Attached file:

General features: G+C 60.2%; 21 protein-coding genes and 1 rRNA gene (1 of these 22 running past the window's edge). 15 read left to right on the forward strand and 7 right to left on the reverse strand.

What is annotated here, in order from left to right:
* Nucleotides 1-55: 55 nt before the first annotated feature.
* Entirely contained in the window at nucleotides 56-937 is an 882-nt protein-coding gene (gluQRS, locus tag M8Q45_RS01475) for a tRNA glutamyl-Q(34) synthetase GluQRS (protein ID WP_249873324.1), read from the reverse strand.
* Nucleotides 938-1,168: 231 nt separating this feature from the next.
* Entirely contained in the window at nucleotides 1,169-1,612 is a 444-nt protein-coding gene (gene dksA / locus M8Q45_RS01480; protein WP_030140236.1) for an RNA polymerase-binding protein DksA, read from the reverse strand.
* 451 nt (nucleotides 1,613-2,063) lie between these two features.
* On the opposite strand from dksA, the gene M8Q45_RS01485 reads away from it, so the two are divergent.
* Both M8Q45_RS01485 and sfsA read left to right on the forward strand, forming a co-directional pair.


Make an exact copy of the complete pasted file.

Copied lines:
General features: G+C 60.2%; 21 protein-coding genes and 1 rRNA gene (1 of these 22 running past the window's edge). 15 read left to right on the forward strand and 7 right to left on the reverse strand.

What is annotated here, in order from left to right:
* Nucleotides 1-55: 55 nt before the first annotated feature.
* Entirely contained in the window at nucleotides 56-937 is an 882-nt protein-coding gene (gluQRS, locus tag M8Q45_RS01475) for a tRNA glutamyl-Q(34) synthetase GluQRS (protein ID WP_249873324.1), read from the reverse strand.
* Nucleotides 938-1,168: 231 nt separating this feature from the next.
* Entirely contained in the window at nucleotides 1,169-1,612 is a 444-nt protein-coding gene (gene dksA / locus M8Q45_RS01480; protein WP_030140236.1) for an RNA polymerase-binding protein DksA, read from the reverse strand.
* 451 nt (nucleotides 1,613-2,063) lie between these two features.
* On the opposite strand from dksA, the gene M8Q45_RS01485 reads away from it, so the two are divergent.
* Both M8Q45_RS01485 and sfsA read left to right on the forward strand, forming a co-directional pair.